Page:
Rimbaud always scoffs when Verlaine turns sentimental. Yet when Verlaine abandons Rimbaud during their scruffy stay in London, Rimbaud is beside himself with a sense of loss and follows Verlaine right into his wife´s hotel bedroom. Just as Rimbaud has stabbed Verlaine in the hand, Verlaine shoots Rimbaud in the hand. The two of them, covered in blood, are inexcusable outlaws. Nothing in the film - not its the acting, direction, or writing - makes it easy to sympathize with them. But then that seems to be the point. This is not some Hollywood bio-pic, in which underneath the writer´s grime there a soul of purity. Bourgeois society is not caricatued in order to make it easier for viewers to identify with these poets. These men do ugly things to themselves and to others. Only Verlaine´s conviction for sodomy effects his seperation from Rimbaud.

TOTAL ECLIPSE is relentless, working up a fine sense of just how repugnant Verlaine and Rimbaud must have seemed to their contemporaries. An excruciating film to watch, its tensions are relieved only by the cinematography, with scenes of the poets frolicking in the fields, and of Rimbaud´s brief return visits to the family farm, where his puzzled mother wonders aloud wether her son´s poetry will lead to anything. He does not care to say, vouchsafing only that this is what he does - write poetry. His utter self-confidence is disarming. He really cares for nothing but his own work. In such moments he recalls William Faulkner´s reply to his plaintive daughter that nobody remembers Shakespeare´s daughter.

TOTAL ECLIPSE is as ruthless as his poets. It concedes nothing to the audience´s desire to find a redeeming value in its literary figures. The beautiful cinematography shows Rimbaud and Verlaine in lighter moments relieving themselves from the intense concentration of work, but there is nothing pastoral in these interludes. The country scenes say nothing about the corruption of society and are not used to enhance our sympathy for the poets. They are not escaping social constraints so much as they are anarchists of the spirit.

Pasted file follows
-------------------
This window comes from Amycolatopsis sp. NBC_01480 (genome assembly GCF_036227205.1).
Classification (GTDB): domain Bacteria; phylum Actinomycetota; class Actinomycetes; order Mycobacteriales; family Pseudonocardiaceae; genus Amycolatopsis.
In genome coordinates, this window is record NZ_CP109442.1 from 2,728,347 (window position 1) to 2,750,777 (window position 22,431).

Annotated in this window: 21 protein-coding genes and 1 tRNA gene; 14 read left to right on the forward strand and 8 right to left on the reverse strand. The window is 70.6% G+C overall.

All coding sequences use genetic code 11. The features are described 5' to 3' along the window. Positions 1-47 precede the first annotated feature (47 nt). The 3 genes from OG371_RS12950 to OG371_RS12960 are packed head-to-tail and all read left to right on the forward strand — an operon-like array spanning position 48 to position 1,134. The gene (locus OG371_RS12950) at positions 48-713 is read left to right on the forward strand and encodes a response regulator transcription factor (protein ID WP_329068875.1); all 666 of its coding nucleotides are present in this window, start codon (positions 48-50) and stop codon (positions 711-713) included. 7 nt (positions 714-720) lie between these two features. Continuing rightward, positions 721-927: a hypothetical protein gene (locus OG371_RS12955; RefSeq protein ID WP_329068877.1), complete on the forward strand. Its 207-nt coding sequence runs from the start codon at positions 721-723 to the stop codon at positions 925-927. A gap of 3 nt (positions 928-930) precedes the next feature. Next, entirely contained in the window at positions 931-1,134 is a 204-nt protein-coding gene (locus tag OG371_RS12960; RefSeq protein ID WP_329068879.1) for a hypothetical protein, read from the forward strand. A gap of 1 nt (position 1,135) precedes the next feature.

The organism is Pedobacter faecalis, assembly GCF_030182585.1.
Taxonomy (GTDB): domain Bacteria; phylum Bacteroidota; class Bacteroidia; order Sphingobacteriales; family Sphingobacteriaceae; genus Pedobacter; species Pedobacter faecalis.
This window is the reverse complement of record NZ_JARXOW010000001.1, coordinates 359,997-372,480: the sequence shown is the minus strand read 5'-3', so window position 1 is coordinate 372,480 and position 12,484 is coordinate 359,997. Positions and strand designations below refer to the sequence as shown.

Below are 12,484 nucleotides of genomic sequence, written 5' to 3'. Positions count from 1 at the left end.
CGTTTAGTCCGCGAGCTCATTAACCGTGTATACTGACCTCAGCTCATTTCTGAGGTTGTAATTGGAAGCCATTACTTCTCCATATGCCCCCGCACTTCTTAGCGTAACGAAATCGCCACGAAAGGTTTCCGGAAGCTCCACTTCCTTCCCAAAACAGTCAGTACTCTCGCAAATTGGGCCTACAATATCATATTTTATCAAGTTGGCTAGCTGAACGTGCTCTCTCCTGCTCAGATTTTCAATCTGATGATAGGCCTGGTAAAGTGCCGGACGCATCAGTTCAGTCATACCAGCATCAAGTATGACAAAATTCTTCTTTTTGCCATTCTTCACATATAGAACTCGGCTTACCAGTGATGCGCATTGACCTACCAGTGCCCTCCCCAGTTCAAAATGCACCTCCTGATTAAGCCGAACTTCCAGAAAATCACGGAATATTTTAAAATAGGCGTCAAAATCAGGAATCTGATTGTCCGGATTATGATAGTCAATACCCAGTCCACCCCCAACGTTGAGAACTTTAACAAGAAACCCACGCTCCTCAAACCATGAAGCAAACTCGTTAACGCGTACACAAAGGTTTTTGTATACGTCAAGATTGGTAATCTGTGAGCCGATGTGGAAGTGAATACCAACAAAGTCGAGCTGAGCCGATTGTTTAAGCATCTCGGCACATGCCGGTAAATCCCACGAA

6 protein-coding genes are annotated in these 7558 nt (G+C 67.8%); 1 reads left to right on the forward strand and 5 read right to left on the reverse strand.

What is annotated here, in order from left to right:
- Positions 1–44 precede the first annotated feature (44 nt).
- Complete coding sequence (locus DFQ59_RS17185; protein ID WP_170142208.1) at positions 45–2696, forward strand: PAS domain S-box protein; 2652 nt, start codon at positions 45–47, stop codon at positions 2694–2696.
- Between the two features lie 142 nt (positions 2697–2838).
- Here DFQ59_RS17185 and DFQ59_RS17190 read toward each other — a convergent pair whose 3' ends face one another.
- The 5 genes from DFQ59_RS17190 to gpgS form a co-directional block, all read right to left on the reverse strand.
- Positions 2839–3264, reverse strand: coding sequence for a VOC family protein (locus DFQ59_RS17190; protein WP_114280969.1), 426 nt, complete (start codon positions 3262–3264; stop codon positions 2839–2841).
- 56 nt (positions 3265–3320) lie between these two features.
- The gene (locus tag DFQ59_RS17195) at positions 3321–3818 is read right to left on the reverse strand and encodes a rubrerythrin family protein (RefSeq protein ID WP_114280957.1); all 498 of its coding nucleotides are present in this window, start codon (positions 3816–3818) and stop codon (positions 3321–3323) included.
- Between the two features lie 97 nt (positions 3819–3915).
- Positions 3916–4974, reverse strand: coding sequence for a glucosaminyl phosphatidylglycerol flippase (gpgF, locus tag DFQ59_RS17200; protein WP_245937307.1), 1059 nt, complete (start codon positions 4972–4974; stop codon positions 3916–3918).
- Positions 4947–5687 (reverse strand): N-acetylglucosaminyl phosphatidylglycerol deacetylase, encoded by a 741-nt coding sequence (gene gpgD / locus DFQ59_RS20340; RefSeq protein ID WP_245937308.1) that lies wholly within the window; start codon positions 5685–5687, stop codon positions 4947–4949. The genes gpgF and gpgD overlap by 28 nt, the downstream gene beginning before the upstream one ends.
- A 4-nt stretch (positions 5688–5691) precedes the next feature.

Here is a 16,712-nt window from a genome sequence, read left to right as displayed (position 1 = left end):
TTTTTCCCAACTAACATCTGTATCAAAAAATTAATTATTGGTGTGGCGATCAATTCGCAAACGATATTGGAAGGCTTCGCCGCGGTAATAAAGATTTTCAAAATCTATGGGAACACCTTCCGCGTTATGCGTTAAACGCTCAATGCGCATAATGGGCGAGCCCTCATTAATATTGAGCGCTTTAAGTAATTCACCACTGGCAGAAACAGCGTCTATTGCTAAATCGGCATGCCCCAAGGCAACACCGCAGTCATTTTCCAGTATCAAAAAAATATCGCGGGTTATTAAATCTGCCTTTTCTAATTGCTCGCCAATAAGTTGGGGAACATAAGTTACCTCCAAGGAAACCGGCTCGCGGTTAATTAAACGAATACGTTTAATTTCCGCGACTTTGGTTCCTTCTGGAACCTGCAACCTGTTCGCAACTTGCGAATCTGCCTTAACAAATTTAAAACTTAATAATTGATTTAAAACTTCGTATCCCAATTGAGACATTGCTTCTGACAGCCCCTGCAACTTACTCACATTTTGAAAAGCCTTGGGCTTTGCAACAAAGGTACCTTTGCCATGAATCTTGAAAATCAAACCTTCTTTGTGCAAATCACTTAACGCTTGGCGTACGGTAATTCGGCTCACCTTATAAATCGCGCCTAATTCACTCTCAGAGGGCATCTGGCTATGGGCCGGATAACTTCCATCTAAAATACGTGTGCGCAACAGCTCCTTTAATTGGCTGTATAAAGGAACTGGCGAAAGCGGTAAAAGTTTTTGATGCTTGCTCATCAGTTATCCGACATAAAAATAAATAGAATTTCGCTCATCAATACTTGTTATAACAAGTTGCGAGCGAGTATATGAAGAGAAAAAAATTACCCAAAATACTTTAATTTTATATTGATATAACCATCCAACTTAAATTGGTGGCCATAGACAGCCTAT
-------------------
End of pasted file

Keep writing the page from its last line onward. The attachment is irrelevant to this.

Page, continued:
Has there ever been a film that showed artists in a less flattering light? DiCaprio and Thewlis do not look any better in nature than they do in society. It is very dificult to make a film in which there is no sympathy for the rebellious characters, but TOTAL ECLIPSE achieves that distinction and thus overturns much of the modern mythology of modern literature and film, which has made the outcast the hero, and the criminal the spacegoat - all of whom have been misunderstood and sensitive souls, perverted by society. Artists, in this mythology, have been noble savages, versions of Rousseau´s view that left in his natural state man is incorrupt. But it is clear that TOTAL ECLIPSE views its poets as quarrelling with human nature itself. Rimbaud, in particular, is not just angry at society or at poets who form clubs and read to each other, he is upset about the self-deceiving aspect of human nature itself. He begins by acknowledging his own selfishness and detests everyone who does not follow suit. He feels threatened when Verlaine asks him for a declaration of love precisely because he feels love yet knows it is mixed up with his own egotism. He can say he loves, but only with a knife driven into his friend´s hand. It is a painful revelation: love can be a stabbing sensation, hurtful as well as helpful.

To say that TOTAL ECLIPSE is not to everyone´s taste is an enormous understatement. Seldom has a film provoked so much distaste among reviewers. Even if one concedes its bold and novel purpose - to attack a modernist view of writers which perhaps has itself become too pious, too sentimental, too self-regarding - and can bear its cruelty, a clearer view of what Verlaine and Rimbaud wrote might have been apposite. What were those words the poets were seeking? How does their poetry correspond to their experience? It is notoriously difficult in a visual medium to make writer´s words vivid and to show the writing process itself. Holland wisely avoids those cliched scenes of writers writhing at his desk, but without finding some fresh equivalent, Holland and screenwriter Christopher Hampton have left themselves exposed to the charge of dwelling solely on the lives and not the work. Reciting poetry would, of course, retard the film´s movement, just as literary analysis in biographies arrests the narrative. Yet without taking the risk of becoming uncinematic, TOTAL ECLIPSE falls short of becoming a completely satisfying film.